I’m going to withdraw from the afternoon from commenting, because I have a lot of work to do this afternoon. I’ll be updating the comments regularly, though. Here’s a thought experiment for the room. Nassim Nicholas Taleb writes:
The narrative fallacy addresses our limited ability to look at sequences of facts without weaving an explanation into them, or, equivalently, forcing a logical link, an arrow of relationship upon them. Explanations bind facts together. They make them all the more easily remembered; they help them make more sense. Where this propensity can go wrong is when it increases our impression of understanding.
I think about the way I used to go round and round with my mom and dad, and with my sister, over a couple of big issues. They had in their mind the narrative they wished to believe to explain the world, and they simply refused to admit any facts that challenged that narrative. It was the most frustrating thing in the world, because they were epistemically closed to anything that undermined a narrative that made sense to them, and that felt emotionally true.
The thing is, we all do this, but we are not aware that we do it, because the minute we become aware that our views on this or that issue could be subject to the Narrative Fallacy, we subject our views to critical analysis, even if that analysis doesn’t go beyond, “Maybe I’m wrong about this; let me think about it.”
I am reminded of myself in 2002, during the march-up to the Iraq War. I lived in New York City, and had watched the first of the Twin Towers collapse. I was utterly convinced that we needed to go to war in Iraq, even though I believed that there was no real reason to think that Iraq had anything to do with the war. I thought anti-war critics were operating in bad faith; they were either moral cowards, or in some other way bad people. I went to watch the big antiwar demonstration in New York, and had everything I wanted to believe about the antiwar people confirmed by what I saw there (e.g., weirdos walking around with Bush = Hitler signs).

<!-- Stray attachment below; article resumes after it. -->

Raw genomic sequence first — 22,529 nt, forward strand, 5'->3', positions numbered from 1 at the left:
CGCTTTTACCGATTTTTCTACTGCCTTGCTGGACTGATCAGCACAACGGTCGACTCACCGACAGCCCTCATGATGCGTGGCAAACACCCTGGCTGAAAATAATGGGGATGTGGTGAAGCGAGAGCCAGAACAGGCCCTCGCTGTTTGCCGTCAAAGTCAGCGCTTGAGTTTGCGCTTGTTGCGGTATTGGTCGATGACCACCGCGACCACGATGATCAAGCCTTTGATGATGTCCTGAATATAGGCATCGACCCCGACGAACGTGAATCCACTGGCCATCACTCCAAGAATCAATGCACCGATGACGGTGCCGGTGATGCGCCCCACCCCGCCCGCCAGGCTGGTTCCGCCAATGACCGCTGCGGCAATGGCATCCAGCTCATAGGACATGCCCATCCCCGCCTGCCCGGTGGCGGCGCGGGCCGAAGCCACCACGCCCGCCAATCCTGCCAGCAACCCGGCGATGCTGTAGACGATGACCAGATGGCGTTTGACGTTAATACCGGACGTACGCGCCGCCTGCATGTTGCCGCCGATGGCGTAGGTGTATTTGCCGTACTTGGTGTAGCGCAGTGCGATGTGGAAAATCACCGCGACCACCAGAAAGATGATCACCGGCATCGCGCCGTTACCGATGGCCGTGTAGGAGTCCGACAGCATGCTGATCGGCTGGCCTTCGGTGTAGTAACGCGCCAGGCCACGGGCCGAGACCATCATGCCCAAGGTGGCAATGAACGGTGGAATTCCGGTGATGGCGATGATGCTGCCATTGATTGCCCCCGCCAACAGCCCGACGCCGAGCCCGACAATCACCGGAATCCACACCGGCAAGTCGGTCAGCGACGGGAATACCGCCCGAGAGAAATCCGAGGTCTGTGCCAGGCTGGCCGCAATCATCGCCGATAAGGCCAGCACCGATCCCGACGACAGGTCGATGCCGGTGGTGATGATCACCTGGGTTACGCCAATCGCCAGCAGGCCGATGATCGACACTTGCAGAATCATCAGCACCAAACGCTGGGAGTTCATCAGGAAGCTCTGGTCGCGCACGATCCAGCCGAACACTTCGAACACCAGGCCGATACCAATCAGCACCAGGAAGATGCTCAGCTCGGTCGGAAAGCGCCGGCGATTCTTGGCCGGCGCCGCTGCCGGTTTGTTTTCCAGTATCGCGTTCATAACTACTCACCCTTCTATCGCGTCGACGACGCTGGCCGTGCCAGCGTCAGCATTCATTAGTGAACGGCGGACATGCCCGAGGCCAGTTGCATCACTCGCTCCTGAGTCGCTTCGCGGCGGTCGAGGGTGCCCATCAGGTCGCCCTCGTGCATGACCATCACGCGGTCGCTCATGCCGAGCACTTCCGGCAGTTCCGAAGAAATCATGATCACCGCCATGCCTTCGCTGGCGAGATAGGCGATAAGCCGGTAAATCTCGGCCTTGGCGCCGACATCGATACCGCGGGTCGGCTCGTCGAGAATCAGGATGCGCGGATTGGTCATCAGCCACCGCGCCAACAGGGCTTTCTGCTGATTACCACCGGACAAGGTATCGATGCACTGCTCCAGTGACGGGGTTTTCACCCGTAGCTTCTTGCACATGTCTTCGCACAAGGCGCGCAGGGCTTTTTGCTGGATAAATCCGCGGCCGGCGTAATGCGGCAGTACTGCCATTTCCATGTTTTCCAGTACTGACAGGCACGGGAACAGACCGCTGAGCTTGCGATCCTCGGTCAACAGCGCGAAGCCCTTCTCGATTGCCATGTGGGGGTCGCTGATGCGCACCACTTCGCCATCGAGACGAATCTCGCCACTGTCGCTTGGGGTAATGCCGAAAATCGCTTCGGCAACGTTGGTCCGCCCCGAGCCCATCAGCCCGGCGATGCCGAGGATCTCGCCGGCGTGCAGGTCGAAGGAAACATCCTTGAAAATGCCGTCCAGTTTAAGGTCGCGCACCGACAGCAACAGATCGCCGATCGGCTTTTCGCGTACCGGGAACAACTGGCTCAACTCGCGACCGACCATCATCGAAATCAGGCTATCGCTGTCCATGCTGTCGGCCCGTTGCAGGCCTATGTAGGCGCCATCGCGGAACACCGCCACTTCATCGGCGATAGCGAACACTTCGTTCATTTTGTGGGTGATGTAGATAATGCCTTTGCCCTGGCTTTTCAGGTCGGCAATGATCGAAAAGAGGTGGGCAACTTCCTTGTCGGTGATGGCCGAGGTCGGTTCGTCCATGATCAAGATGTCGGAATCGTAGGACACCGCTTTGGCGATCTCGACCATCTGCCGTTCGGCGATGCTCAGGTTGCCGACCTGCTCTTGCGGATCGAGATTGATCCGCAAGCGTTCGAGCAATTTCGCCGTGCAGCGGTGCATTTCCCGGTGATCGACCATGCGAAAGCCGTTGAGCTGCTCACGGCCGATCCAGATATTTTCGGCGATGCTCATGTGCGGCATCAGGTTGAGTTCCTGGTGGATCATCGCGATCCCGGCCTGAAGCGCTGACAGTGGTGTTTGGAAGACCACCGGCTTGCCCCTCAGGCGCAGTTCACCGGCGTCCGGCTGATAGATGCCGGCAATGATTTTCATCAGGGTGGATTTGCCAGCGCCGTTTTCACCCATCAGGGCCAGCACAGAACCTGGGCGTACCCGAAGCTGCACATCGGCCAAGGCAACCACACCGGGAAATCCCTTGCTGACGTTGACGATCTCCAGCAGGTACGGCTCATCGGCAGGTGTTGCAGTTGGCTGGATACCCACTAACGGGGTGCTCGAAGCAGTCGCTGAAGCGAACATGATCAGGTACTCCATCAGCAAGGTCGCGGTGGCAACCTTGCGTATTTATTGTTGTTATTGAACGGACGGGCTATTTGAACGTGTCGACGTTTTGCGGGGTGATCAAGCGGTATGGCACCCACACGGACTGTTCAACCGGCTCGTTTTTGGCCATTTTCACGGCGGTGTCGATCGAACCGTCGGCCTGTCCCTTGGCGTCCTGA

Of course, I was wrong about the war, and later came to see how my own emotions having to do with rage over 9/11 allowed me to filter out, unconsciously, information that challenged what I wanted to believe. The thing is, I didn’t realize what I was doing at the time. To me, the narrative I chose wasn’t a choice; it was simply a fact, and if those antiwar people had the moral courage or presence of mind to see the plain facts of the case, they would agree with me.
This has a lot to do with why I am today morbidly fascinated with the question of epistemology — that is, how we know what we know.
So, a thought experiment for the room. Consider your own “side” — political, religious, cultural, whatever. The people and/or the cause with which you most identify. What are the components of the Narrative Fallacy to which you and your side are most susceptible to? That is, which elements of the Story You Use To Explain The World are most likely to mislead you into thinking you understand the world, when in fact they are precisely the elements that keep you from understanding the world as it really is?
It’s a harder thought experiment to do than it seems, because the most dangerous (in the sense Taleb means) part of the Narrative Fallacy is the fact that it is wholly concealed. Still, I’m interested in your thoughts as to which part of your own side’s Narrative (or your own personal Narrative) have you begun having second thoughts about?